Power to the people
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Date: 22 July, 2011
'Just remember – generating your own power isn’t the answer to everything. Reducing energy use is still important.'
Suzanne Elvidge asks if you can really generate your own power
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A few years ago, there was a lot of talk about microgeneration (everyone generating their own energy), and even DIY stores like B&Q started selling micro wind turbines.
However, B&Q withdrew these from sale in 2009 because they didn’t work as well as expected.
This rather damped people’s expectations, but microgeneration technology has moved on over the past few years.
There are a number of different technologies that are suitable from microgeneration of power – try the Energy Saving Trust’s tool to see which one will be the best for you, or the Power Predictor to help you work out how much solar and wind energy you could potentially generate.
Just remember – generating your own power isn’t the answer to everything. Reducing energy use is still important.
Photovoltaic cells and solar panels
Even though the UK isn’t always sunny, it’s still possible to generate electricity using photovoltaic cells, which convert sunlight into electricity.
Solar kits for the home include standalone 60W kits with a 3-pin plug socket to large systems that are eligible for a feed in tariff (see later).
Though wind turbines have developed a bad name, they still have potential in the right place. If you are in the right place (find out here), wind energy can be one of the most cost-efficient technologies.
If you are feeling technically minded, you can build your own wind turbine. Don’t have the space? Get what might just be the world’s smallest wind turbine!
Biomass microgeneration uses organic material such as wood, wood waste and fuel crops, so is carbon-neutral. Home biomass systems tend to provide heat rather than power.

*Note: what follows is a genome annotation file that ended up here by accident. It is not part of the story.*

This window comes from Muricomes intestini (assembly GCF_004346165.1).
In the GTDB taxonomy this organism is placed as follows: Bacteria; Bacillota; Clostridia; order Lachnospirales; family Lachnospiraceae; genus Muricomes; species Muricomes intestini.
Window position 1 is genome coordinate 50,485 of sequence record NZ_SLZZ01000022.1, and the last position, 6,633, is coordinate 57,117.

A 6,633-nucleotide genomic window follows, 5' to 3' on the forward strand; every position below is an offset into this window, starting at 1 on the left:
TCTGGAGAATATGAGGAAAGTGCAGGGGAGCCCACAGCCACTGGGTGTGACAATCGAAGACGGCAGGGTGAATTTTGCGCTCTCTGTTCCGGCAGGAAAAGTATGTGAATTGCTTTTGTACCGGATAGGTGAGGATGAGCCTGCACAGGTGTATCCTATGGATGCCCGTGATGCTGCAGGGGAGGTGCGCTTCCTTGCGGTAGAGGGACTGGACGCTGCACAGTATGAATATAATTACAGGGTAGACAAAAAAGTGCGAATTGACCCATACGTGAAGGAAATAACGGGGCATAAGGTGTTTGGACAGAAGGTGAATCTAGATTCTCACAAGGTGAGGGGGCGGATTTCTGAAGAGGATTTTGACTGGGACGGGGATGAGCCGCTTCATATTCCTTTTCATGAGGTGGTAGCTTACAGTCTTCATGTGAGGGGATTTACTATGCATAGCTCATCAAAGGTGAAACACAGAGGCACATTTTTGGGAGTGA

Micro combined heat & power uses biomass or other fuel sources to generate both heat and power. This is often used in district heating and community settings rather than individual homes.
If you are lucky enough to have a river or stream running through your property, you might be able to try water power. Upfront costs are high, however, and because of this, hydropower may work better for a community rather than for an individual property.
Selling back into the grid
With British Gas announcing electricity price hikes of 16% (and doubtless other companies following suit), the idea of selling power back into the grid is very attractive.
This is known as a feed-in tariff (unfortunately, the Pay As You Save scheme mentioned in this link seems to be closed).
People who have a feed-in tariff for electricity get three benefits – payments for electricity that they produce and use themselves, payments for electricity that they return to the grid, and reductions on overall electricity bills.
Find out how much you could earn using the Cashback Calculator.
Can’t generate your own?
If you can’t generate your own power, look for a renewable power supplier like Ecotricity (and if you use the link, it raises money for Christian Aid too).
And in the mean time, learn about renewable power with an education kit, and look into wind up radios, solar power laptop chargers and dynamo torches. To quote a nameless supermarket, every little helps.
Hot off the press – researchers have developed printable paper solar panels. The next step – solar curtains and solar wallpaper?
Suzanne Elvidge is a freelance writer and Surefish Ethical Living Editor